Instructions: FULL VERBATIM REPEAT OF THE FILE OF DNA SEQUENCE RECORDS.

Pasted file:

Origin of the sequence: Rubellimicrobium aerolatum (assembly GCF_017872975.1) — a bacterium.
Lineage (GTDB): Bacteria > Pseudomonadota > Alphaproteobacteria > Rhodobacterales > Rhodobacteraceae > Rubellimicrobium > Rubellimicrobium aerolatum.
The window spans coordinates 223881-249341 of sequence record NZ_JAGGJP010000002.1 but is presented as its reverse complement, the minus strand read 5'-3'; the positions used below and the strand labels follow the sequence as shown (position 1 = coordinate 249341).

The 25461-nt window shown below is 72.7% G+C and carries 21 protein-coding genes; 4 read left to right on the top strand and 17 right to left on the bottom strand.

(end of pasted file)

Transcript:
Origin of the sequence: Rubellimicrobium aerolatum (assembly GCF_017872975.1) — a bacterium.
Lineage (GTDB): Bacteria > Pseudomonadota > Alphaproteobacteria > Rhodobacterales > Rhodobacteraceae > Rubellimicrobium > Rubellimicrobium aerolatum.
The window spans coordinates 223881-249341 of sequence record NZ_JAGGJP010000002.1 but is presented as its reverse complement, the minus strand read 5'-3'; the positions used below and the strand labels follow the sequence as shown (position 1 = coordinate 249341).

The 25461-nt window shown below is 72.7% G+C and carries 21 protein-coding genes; 4 read left to right on the top strand and 17 right to left on the bottom strand.